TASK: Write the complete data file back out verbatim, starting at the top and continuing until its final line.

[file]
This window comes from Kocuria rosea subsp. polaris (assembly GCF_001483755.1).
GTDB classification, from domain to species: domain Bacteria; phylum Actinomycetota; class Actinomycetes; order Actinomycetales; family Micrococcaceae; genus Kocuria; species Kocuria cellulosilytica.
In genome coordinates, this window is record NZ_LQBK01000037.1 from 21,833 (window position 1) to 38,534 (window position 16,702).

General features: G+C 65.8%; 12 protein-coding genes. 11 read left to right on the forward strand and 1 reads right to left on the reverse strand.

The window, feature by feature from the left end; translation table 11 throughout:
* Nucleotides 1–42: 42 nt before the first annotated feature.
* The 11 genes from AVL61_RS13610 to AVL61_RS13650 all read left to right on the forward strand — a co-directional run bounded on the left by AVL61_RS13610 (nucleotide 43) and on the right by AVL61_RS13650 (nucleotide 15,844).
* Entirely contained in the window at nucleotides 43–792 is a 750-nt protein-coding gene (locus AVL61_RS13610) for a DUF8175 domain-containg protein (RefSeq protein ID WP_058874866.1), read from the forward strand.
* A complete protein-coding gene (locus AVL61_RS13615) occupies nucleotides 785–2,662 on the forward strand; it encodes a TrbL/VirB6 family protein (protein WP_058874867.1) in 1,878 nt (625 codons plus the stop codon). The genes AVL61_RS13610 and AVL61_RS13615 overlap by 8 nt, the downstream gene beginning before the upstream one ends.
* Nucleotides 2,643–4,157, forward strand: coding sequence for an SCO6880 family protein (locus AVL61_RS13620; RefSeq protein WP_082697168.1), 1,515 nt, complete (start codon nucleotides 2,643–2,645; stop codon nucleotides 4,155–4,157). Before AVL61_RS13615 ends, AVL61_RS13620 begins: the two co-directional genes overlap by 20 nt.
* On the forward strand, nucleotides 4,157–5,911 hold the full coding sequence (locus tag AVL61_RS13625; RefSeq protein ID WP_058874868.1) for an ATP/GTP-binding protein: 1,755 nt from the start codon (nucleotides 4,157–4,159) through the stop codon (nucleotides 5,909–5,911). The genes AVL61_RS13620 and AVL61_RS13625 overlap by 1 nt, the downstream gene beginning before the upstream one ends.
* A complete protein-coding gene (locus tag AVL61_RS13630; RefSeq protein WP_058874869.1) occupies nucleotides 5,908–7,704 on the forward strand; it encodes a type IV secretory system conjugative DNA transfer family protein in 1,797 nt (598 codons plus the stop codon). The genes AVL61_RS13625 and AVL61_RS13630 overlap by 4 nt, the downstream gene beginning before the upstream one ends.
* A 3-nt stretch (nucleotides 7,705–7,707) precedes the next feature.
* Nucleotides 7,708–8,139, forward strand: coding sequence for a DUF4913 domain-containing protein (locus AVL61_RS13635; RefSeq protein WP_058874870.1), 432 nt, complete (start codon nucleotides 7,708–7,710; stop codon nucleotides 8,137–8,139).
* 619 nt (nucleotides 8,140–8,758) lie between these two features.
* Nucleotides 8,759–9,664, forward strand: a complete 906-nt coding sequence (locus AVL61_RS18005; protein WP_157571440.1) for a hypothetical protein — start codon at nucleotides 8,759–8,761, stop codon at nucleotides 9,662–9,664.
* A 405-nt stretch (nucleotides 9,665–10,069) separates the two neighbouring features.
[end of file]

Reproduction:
This window comes from Kocuria rosea subsp. polaris (assembly GCF_001483755.1).
GTDB classification, from domain to species: domain Bacteria; phylum Actinomycetota; class Actinomycetes; order Actinomycetales; family Micrococcaceae; genus Kocuria; species Kocuria cellulosilytica.
In genome coordinates, this window is record NZ_LQBK01000037.1 from 21,833 (window position 1) to 38,534 (window position 16,702).

General features: G+C 65.8%; 12 protein-coding genes. 11 read left to right on the forward strand and 1 reads right to left on the reverse strand.

The window, feature by feature from the left end; translation table 11 throughout:
* Nucleotides 1–42: 42 nt before the first annotated feature.
* The 11 genes from AVL61_RS13610 to AVL61_RS13650 all read left to right on the forward strand — a co-directional run bounded on the left by AVL61_RS13610 (nucleotide 43) and on the right by AVL61_RS13650 (nucleotide 15,844).
* Entirely contained in the window at nucleotides 43–792 is a 750-nt protein-coding gene (locus AVL61_RS13610) for a DUF8175 domain-containg protein (RefSeq protein ID WP_058874866.1), read from the forward strand.
* A complete protein-coding gene (locus AVL61_RS13615) occupies nucleotides 785–2,662 on the forward strand; it encodes a TrbL/VirB6 family protein (protein WP_058874867.1) in 1,878 nt (625 codons plus the stop codon). The genes AVL61_RS13610 and AVL61_RS13615 overlap by 8 nt, the downstream gene beginning before the upstream one ends.
* Nucleotides 2,643–4,157, forward strand: coding sequence for an SCO6880 family protein (locus AVL61_RS13620; RefSeq protein WP_082697168.1), 1,515 nt, complete (start codon nucleotides 2,643–2,645; stop codon nucleotides 4,155–4,157). Before AVL61_RS13615 ends, AVL61_RS13620 begins: the two co-directional genes overlap by 20 nt.
* On the forward strand, nucleotides 4,157–5,911 hold the full coding sequence (locus tag AVL61_RS13625; RefSeq protein ID WP_058874868.1) for an ATP/GTP-binding protein: 1,755 nt from the start codon (nucleotides 4,157–4,159) through the stop codon (nucleotides 5,909–5,911). The genes AVL61_RS13620 and AVL61_RS13625 overlap by 1 nt, the downstream gene beginning before the upstream one ends.
* A complete protein-coding gene (locus tag AVL61_RS13630; RefSeq protein WP_058874869.1) occupies nucleotides 5,908–7,704 on the forward strand; it encodes a type IV secretory system conjugative DNA transfer family protein in 1,797 nt (598 codons plus the stop codon). The genes AVL61_RS13625 and AVL61_RS13630 overlap by 4 nt, the downstream gene beginning before the upstream one ends.
* A 3-nt stretch (nucleotides 7,705–7,707) precedes the next feature.
* Nucleotides 7,708–8,139, forward strand: coding sequence for a DUF4913 domain-containing protein (locus AVL61_RS13635; RefSeq protein WP_058874870.1), 432 nt, complete (start codon nucleotides 7,708–7,710; stop codon nucleotides 8,137–8,139).
* 619 nt (nucleotides 8,140–8,758) lie between these two features.
* Nucleotides 8,759–9,664, forward strand: a complete 906-nt coding sequence (locus AVL61_RS18005; protein WP_157571440.1) for a hypothetical protein — start codon at nucleotides 8,759–8,761, stop codon at nucleotides 9,662–9,664.
* A 405-nt stretch (nucleotides 9,665–10,069) separates the two neighbouring features.